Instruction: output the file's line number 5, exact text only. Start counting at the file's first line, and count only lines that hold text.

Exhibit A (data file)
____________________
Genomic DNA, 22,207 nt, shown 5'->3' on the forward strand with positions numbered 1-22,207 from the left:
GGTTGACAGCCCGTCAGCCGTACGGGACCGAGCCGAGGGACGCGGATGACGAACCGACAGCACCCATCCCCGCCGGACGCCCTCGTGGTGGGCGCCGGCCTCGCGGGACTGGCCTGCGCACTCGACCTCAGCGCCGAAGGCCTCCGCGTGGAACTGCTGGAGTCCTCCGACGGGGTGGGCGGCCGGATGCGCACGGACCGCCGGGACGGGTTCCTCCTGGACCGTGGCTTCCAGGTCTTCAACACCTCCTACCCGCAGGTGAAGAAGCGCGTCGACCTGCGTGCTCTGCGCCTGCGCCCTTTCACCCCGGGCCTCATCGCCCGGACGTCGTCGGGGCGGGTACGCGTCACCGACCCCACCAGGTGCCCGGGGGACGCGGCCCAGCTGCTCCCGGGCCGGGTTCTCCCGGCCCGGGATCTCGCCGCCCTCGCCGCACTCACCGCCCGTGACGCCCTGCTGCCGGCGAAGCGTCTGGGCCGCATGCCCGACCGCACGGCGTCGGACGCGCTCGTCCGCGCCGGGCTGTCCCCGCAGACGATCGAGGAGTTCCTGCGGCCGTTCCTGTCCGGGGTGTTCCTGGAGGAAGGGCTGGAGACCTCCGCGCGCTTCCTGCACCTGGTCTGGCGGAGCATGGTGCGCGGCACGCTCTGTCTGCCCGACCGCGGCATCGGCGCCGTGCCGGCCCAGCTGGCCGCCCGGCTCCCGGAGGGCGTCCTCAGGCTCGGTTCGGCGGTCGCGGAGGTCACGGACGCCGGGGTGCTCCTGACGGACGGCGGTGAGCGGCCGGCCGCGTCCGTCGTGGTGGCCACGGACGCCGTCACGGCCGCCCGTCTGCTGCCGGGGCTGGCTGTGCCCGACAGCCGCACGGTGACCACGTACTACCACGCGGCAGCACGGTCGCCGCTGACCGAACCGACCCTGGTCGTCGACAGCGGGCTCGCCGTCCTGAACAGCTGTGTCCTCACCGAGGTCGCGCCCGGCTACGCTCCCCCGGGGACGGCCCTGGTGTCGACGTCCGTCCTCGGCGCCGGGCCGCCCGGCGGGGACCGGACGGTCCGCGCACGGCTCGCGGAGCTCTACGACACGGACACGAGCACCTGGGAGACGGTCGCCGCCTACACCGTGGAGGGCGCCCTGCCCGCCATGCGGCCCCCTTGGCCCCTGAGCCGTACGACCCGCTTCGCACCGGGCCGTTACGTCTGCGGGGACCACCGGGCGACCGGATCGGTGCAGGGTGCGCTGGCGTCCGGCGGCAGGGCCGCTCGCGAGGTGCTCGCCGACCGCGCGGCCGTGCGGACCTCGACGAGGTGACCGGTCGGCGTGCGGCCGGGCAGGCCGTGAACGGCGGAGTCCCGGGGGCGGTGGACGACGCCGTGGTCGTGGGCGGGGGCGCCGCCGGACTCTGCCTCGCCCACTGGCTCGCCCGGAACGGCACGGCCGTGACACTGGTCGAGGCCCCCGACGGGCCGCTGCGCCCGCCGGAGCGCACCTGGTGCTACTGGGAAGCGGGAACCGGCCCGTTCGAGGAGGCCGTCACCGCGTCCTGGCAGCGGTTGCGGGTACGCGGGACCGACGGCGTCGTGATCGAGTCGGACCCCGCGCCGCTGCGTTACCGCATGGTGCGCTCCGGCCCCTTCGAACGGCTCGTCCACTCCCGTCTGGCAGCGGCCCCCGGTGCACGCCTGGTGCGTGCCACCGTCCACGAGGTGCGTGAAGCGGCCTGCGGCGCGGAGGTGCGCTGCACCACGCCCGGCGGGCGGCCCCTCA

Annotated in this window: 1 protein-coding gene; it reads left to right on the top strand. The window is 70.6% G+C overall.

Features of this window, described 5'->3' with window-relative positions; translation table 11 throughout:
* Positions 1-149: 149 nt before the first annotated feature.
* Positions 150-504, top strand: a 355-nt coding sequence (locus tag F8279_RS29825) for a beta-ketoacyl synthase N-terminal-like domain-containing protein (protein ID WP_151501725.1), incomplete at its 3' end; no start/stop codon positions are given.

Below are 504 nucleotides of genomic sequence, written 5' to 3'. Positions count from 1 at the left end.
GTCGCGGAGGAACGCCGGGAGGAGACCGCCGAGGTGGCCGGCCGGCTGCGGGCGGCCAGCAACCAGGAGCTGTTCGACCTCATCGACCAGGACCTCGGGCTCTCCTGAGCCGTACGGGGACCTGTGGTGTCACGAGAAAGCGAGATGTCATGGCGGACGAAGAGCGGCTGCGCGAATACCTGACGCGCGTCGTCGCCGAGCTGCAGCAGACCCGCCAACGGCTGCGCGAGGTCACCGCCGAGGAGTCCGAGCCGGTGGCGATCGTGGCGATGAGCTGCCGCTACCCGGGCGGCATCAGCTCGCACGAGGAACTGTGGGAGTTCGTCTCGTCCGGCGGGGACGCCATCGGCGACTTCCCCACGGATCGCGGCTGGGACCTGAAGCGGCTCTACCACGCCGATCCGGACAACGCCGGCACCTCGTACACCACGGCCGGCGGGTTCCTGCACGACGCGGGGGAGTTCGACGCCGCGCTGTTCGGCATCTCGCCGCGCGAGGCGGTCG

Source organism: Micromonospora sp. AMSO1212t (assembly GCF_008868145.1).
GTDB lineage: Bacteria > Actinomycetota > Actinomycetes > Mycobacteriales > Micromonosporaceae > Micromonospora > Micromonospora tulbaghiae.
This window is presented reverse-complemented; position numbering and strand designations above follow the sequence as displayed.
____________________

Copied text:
* Positions 1-149: 149 nt before the first annotated feature.